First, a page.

It’s all too easy to spot a motorist breaking the law. Whether you’re driving along a motorway or waiting at the traffic lights, it won’t be long before you see a fellow driver either with a phone pressed to their ear or with their head down, sending a really-very-important text message.
You’d like to think that the majority of drivers know the difference between right and wrong, but figures released by the RAC reveal this certainly isn’t the case.
The RAC asked motorists which offences they believe are against the law. The results are quite alarming:
- Texting whilst driving: 88%
- Checking social media: 79%
- Tailgating: 69%
- Aggressive driving: 65%
- Hogging the middle lane: 58%
- Driving with a partially cracked windscreen: 55%
- Having a TV in the front seat: 53%
- Driving in bare feet: 31%
- Smoking with children in the car: 18%
Of these, all but driving in bare feet and smoking with children in the car are actually illegal, although from October this year, drivers in England will be banned from smoking in the cars when carrying children. It follows a similar ban in Wales, with ministers in Scotland also considering its introduction.
A fifth of drivers believe it’s safe to check social media
So looking at those figures again, we can see that 12 percent of drivers believe it’s perfectly legal to text whilst driving, with a massive 21 percent saying it’s fine to check social media. Last we knew, seeing photos of kittens on Facebook wasn’t something we’d consider risking prosecution for. Or indeed, endangering the life of a fellow motorist.
But is the problem for the offenders a genuine lack of awareness or a belief that they simply won’t get caught? The figures released by the RAC said that 75 percent of motorists had observed other drivers using their phones whilst driving, but only 8 percent would readily admit to doing it themselves.
Higher proportion of young drivers admit to using phone
This figure almost doubled when speaking to 17-24 year olds, many of whom would have grown up with a smartphone surgically attached to their body, so the chances of leaving it alone on the commute to the office or college campus are slim. And of course, with fewer police officers patrolling our roads, the likelihood of getting caught are equally small. No wonder 42 percent of people surveyed felt they wouldn’t get caught.
Should we be surprised by the findings? Perhaps not, because there does seem to be a general decline in the overall standard of driving. Today’s cars cosset us and lure us into a false of security, cutting down on wind and road noise, surrounding us with airbags and active safety features. We’ve become over-reliant on the ability of our cars to get us out of trouble should things go wrong.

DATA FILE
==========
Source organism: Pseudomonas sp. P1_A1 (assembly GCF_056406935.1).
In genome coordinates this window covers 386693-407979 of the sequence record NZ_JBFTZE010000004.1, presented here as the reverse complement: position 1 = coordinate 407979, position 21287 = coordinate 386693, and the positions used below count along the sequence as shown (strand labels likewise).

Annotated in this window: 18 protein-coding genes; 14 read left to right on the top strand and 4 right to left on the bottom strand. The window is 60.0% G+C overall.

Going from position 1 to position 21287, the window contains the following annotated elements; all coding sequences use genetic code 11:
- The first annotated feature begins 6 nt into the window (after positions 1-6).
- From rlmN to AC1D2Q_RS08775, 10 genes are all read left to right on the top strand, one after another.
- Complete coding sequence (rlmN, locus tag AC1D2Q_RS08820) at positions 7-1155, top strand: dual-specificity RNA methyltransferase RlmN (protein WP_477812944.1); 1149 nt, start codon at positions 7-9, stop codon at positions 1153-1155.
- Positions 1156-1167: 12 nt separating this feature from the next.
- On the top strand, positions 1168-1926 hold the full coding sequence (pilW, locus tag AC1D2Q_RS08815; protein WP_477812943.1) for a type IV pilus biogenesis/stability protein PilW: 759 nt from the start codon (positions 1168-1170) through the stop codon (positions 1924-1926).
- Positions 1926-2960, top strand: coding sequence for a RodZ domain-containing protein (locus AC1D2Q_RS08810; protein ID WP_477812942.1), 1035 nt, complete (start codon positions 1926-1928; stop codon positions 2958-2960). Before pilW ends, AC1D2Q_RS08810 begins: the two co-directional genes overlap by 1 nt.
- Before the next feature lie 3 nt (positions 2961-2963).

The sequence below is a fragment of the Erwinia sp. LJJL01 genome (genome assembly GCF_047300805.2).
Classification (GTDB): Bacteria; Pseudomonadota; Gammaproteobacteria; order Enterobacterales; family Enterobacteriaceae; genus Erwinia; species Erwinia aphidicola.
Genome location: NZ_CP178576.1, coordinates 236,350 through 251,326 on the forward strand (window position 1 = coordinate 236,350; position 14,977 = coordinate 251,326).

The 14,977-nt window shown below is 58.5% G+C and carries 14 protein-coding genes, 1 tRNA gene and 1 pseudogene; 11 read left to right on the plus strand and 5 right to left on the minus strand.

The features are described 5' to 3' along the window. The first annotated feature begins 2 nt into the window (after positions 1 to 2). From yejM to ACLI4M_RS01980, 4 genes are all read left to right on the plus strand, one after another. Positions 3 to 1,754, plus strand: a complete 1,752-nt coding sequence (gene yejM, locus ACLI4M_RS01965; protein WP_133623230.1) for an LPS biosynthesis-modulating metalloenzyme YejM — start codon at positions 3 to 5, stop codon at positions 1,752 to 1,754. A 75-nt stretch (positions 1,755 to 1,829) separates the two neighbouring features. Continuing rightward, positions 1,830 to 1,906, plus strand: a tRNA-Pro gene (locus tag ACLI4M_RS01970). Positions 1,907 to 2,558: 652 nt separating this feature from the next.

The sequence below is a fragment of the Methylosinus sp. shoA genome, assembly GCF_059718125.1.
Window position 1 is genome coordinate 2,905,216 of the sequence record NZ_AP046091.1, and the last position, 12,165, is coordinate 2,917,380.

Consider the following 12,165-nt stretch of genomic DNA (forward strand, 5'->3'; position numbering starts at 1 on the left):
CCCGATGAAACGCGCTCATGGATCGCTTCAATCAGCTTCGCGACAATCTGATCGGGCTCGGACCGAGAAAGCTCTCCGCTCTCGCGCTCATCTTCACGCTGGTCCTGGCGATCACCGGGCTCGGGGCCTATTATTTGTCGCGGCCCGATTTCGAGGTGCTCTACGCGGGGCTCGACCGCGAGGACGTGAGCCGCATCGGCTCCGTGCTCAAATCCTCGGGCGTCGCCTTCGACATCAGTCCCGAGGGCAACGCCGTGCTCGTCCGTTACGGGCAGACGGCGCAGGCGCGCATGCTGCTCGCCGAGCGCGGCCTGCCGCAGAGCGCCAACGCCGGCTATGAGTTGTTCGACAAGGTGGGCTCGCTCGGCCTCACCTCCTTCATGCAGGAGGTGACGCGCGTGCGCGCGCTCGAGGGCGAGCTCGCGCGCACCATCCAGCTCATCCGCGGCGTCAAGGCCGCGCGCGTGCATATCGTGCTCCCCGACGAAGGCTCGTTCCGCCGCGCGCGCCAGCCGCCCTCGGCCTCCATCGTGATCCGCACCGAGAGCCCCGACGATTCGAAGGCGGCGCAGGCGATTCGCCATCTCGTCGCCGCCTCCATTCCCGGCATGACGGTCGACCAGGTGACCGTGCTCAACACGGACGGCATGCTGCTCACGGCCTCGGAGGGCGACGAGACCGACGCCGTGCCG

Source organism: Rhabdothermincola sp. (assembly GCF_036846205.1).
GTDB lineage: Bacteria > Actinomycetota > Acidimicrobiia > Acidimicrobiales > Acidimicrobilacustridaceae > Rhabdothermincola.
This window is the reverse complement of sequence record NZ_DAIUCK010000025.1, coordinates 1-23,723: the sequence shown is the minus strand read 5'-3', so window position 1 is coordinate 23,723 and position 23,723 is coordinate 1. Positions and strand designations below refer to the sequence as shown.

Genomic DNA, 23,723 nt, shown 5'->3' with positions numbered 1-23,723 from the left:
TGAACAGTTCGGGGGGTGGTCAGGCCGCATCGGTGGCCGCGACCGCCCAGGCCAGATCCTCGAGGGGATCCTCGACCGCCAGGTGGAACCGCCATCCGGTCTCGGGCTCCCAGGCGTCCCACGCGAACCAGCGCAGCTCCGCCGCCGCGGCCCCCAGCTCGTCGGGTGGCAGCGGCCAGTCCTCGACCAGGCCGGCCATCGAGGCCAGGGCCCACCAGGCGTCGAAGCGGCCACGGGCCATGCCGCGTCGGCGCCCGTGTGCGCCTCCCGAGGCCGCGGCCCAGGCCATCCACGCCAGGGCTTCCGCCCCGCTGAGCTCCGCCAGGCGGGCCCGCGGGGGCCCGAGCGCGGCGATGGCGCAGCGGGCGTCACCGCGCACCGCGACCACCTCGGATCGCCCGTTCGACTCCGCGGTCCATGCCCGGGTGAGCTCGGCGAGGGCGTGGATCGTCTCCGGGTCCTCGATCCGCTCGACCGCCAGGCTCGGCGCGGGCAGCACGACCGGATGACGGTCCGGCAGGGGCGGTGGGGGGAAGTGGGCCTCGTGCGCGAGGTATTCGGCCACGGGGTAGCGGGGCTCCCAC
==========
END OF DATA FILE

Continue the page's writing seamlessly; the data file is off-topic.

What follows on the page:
Illegal, but also plain irresponsible
Which is the only way we can explain the figures for tailgating and aggressive driving. It’s perhaps understandable why some motorists might not believe it’s illegal to drive in such a way, but surely there would be an acknowledgment that it simply isn’t the done thing?
As the RAC points out, the majority of motorists expect to get away with most driving offences, but paradoxically they’d like to see more police on the road to act as a genuine deterrent. This should result in more law abiding and safer drivers.
What’s the solution?
In the meantime, what’s the answer? If you’re caught using a hand-held phone while driving or riding, you’ll be hit with three penalty points on your licence and a fine of £100. Since the law was introduced in 2003, over a million motorist have been caught, which suggests the penalty isn’t severe enough.
Indeed, Sir Bernard Hogan-Howe, the commissioner of the Metropolitan Police, has previously recommended doubling the number of penalty points after he saw an increase in the number of deaths and injuries caused by dangerous driving in the nation’s capital.
But that would still require policing and there’s little likelihood of extra officers being deployed to enforce the legislation. One potential solution we’ve seen this week is to allow motorists to submit dashcam or mobile phone footage of drivers flouting the law. This could be a long way off and there would need to be a change in legislation in order for it to happen.
In the meantime, the message is simple. Like drink-driving or driving without a seatbelt, using a hand-held mobile device whilst driving is illegal and dangerous. The law should therefore be treated with the same respect. Leave your phone in your bag or in the glovebox.
The figures released by the RAC formed part of a 2014 Report on Motoring. You can view the infographic below.